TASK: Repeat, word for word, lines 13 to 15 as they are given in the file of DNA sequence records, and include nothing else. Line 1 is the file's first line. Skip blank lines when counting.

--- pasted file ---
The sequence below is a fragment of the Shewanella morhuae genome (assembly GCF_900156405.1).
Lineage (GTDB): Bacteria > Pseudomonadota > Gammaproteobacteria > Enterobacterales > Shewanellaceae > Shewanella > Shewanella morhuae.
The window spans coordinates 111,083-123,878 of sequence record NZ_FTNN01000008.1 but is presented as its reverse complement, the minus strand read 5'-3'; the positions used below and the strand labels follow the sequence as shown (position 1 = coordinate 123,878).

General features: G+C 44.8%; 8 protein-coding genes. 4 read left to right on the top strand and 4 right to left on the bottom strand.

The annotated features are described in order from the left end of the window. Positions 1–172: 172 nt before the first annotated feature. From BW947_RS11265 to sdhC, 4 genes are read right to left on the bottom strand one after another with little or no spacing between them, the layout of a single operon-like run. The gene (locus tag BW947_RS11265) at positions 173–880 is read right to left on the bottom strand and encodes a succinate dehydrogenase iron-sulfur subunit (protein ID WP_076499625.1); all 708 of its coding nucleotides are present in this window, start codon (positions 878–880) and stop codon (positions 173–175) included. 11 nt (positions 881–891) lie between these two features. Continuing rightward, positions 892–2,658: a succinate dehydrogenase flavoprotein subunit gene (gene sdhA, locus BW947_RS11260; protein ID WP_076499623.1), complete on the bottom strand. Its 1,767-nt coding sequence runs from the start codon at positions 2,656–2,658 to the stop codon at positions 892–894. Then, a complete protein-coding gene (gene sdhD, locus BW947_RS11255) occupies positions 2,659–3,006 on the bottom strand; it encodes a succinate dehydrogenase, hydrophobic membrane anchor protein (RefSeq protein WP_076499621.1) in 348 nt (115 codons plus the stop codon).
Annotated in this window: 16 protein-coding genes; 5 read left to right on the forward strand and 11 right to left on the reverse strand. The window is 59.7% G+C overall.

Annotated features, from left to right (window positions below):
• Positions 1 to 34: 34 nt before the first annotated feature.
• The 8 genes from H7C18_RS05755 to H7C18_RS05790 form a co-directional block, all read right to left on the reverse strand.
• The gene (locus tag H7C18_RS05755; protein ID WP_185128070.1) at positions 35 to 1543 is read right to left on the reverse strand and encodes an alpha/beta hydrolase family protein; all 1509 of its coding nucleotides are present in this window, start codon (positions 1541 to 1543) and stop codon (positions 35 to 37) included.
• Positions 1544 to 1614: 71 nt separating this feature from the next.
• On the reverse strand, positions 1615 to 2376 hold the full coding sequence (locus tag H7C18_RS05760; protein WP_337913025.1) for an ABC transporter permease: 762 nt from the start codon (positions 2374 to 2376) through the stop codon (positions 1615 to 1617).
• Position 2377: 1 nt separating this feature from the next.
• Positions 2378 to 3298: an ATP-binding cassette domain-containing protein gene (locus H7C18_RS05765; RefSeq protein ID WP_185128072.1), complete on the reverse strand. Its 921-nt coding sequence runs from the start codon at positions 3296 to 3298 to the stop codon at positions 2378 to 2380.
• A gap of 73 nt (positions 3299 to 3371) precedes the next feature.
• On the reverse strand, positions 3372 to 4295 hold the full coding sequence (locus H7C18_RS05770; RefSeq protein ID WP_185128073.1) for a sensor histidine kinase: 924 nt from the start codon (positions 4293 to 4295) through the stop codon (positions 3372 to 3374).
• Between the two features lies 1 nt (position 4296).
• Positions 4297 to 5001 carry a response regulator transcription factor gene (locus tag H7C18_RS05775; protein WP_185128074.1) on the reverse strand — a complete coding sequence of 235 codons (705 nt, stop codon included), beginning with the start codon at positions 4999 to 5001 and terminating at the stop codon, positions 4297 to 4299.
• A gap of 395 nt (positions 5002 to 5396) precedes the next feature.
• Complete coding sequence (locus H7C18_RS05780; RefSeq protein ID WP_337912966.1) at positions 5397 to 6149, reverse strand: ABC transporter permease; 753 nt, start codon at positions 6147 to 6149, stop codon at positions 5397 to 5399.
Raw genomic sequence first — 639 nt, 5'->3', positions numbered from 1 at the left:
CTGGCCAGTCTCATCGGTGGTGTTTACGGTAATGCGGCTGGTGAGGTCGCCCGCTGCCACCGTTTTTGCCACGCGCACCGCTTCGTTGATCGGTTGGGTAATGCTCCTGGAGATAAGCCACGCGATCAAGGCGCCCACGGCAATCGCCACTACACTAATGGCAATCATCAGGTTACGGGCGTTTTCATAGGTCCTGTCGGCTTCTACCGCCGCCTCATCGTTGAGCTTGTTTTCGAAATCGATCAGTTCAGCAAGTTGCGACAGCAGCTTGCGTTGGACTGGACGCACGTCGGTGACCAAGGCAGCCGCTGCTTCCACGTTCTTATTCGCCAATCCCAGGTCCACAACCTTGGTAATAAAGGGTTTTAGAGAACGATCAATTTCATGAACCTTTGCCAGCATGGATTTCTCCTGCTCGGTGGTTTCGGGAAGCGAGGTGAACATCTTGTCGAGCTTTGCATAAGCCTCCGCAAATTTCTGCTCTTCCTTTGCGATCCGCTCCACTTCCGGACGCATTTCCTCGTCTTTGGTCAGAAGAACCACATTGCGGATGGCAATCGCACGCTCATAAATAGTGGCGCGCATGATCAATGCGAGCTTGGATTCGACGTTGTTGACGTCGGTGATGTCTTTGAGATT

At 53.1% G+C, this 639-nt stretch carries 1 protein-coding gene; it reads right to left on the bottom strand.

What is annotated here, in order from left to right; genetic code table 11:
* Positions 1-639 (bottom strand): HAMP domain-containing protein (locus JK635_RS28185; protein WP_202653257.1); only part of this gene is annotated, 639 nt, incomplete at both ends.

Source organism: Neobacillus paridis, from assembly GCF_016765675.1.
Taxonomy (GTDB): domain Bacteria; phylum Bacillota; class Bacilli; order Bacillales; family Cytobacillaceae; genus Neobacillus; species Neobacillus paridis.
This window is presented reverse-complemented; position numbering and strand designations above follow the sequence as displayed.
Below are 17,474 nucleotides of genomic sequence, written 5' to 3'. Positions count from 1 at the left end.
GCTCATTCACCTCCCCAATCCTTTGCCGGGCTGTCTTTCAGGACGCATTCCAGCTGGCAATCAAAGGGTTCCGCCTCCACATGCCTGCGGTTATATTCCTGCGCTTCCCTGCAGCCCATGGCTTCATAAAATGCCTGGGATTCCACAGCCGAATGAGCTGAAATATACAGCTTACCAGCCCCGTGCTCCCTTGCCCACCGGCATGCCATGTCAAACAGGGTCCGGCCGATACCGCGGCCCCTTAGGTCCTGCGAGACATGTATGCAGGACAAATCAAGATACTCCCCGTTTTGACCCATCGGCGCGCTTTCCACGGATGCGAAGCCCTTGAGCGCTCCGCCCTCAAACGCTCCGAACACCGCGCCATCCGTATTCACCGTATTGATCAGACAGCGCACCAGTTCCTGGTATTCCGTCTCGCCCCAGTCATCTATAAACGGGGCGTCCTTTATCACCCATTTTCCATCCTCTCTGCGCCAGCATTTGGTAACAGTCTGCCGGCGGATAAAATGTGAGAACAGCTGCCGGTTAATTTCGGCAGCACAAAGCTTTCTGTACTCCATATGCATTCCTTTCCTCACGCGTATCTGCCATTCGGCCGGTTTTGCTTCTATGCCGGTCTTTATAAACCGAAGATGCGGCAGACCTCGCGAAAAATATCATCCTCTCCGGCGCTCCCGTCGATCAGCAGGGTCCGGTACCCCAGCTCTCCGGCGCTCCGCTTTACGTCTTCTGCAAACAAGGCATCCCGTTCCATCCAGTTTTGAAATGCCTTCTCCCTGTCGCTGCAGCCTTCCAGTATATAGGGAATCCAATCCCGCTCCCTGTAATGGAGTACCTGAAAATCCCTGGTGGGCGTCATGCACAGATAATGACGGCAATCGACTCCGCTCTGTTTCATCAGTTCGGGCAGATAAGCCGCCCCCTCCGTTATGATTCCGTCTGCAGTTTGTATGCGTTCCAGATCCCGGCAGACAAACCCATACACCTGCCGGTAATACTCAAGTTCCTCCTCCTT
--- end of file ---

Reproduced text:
• Position 2377: 1 nt separating this feature from the next.
• Positions 2378 to 3298: an ATP-binding cassette domain-containing protein gene (locus H7C18_RS05765; RefSeq protein ID WP_185128072.1), complete on the reverse strand. Its 921-nt coding sequence runs from the start codon at positions 3296 to 3298 to the stop codon at positions 2378 to 2380.
• A gap of 73 nt (positions 3299 to 3371) precedes the next feature.